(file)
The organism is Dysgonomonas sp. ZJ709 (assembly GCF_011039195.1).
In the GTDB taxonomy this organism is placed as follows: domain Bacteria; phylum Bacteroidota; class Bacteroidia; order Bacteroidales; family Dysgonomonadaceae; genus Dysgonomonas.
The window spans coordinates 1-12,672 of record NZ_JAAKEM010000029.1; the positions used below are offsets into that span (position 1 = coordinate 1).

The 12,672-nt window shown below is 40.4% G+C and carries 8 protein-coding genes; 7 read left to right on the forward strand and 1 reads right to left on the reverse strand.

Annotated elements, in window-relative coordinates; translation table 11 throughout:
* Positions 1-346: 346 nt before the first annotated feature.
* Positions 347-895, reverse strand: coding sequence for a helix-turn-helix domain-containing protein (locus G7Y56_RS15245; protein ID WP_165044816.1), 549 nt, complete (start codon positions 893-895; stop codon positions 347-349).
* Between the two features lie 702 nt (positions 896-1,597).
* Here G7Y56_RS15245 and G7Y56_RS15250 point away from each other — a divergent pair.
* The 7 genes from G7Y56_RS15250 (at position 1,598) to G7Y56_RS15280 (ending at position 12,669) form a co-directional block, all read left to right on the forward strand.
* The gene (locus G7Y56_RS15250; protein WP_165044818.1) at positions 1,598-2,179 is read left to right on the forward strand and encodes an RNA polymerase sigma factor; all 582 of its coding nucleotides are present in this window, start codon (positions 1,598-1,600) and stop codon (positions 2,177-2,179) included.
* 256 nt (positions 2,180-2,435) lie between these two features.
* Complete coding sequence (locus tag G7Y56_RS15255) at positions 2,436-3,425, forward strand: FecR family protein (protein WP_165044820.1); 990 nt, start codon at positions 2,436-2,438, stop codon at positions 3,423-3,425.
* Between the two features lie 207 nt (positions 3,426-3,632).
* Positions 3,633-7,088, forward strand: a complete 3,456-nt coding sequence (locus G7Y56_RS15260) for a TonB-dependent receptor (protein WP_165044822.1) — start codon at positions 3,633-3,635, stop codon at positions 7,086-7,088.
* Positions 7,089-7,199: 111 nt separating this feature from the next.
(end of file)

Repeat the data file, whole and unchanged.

The organism is Dysgonomonas sp. ZJ709 (assembly GCF_011039195.1).
In the GTDB taxonomy this organism is placed as follows: domain Bacteria; phylum Bacteroidota; class Bacteroidia; order Bacteroidales; family Dysgonomonadaceae; genus Dysgonomonas.
The window spans coordinates 1-12,672 of record NZ_JAAKEM010000029.1; the positions used below are offsets into that span (position 1 = coordinate 1).

The 12,672-nt window shown below is 40.4% G+C and carries 8 protein-coding genes; 7 read left to right on the forward strand and 1 reads right to left on the reverse strand.

Annotated elements, in window-relative coordinates; translation table 11 throughout:
* Positions 1-346: 346 nt before the first annotated feature.
* Positions 347-895, reverse strand: coding sequence for a helix-turn-helix domain-containing protein (locus G7Y56_RS15245; protein ID WP_165044816.1), 549 nt, complete (start codon positions 893-895; stop codon positions 347-349).
* Between the two features lie 702 nt (positions 896-1,597).
* Here G7Y56_RS15245 and G7Y56_RS15250 point away from each other — a divergent pair.
* The 7 genes from G7Y56_RS15250 (at position 1,598) to G7Y56_RS15280 (ending at position 12,669) form a co-directional block, all read left to right on the forward strand.
* The gene (locus G7Y56_RS15250; protein WP_165044818.1) at positions 1,598-2,179 is read left to right on the forward strand and encodes an RNA polymerase sigma factor; all 582 of its coding nucleotides are present in this window, start codon (positions 1,598-1,600) and stop codon (positions 2,177-2,179) included.
* 256 nt (positions 2,180-2,435) lie between these two features.
* Complete coding sequence (locus tag G7Y56_RS15255) at positions 2,436-3,425, forward strand: FecR family protein (protein WP_165044820.1); 990 nt, start codon at positions 2,436-2,438, stop codon at positions 3,423-3,425.
* Between the two features lie 207 nt (positions 3,426-3,632).
* Positions 3,633-7,088, forward strand: a complete 3,456-nt coding sequence (locus G7Y56_RS15260) for a TonB-dependent receptor (protein WP_165044822.1) — start codon at positions 3,633-3,635, stop codon at positions 7,086-7,088.
* Positions 7,089-7,199: 111 nt separating this feature from the next.